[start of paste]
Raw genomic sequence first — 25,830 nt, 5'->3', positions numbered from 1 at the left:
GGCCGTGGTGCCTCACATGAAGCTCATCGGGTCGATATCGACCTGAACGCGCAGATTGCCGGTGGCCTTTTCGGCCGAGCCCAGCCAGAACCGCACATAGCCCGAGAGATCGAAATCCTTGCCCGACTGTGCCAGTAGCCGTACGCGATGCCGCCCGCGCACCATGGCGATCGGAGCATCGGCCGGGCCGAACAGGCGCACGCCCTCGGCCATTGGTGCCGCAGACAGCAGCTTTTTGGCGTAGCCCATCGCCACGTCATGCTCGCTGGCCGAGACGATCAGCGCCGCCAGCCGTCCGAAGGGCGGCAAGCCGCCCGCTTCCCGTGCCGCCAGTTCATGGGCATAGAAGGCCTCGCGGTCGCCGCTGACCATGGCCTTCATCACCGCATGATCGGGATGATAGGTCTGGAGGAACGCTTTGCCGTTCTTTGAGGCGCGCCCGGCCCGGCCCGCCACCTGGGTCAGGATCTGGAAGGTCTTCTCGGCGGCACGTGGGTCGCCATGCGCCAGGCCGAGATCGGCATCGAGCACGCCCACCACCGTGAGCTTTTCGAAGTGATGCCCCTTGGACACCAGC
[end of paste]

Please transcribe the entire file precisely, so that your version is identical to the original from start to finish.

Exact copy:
Raw genomic sequence first — 25,830 nt, 5'->3', positions numbered from 1 at the left:
GGCCGTGGTGCCTCACATGAAGCTCATCGGGTCGATATCGACCTGAACGCGCAGATTGCCGGTGGCCTTTTCGGCCGAGCCCAGCCAGAACCGCACATAGCCCGAGAGATCGAAATCCTTGCCCGACTGTGCCAGTAGCCGTACGCGATGCCGCCCGCGCACCATGGCGATCGGAGCATCGGCCGGGCCGAACAGGCGCACGCCCTCGGCCATTGGTGCCGCAGACAGCAGCTTTTTGGCGTAGCCCATCGCCACGTCATGCTCGCTGGCCGAGACGATCAGCGCCGCCAGCCGTCCGAAGGGCGGCAAGCCGCCCGCTTCCCGTGCCGCCAGTTCATGGGCATAGAAGGCCTCGCGGTCGCCGCTGACCATGGCCTTCATCACCGCATGATCGGGATGATAGGTCTGGAGGAACGCTTTGCCGTTCTTTGAGGCGCGCCCGGCCCGGCCCGCCACCTGGGTCAGGATCTGGAAGGTCTTCTCGGCGGCACGTGGGTCGCCATGCGCCAGGCCGAGATCGGCATCGAGCACGCCCACCACCGTGAGCTTTTCGAAGTGATGCCCCTTGGACACCAGC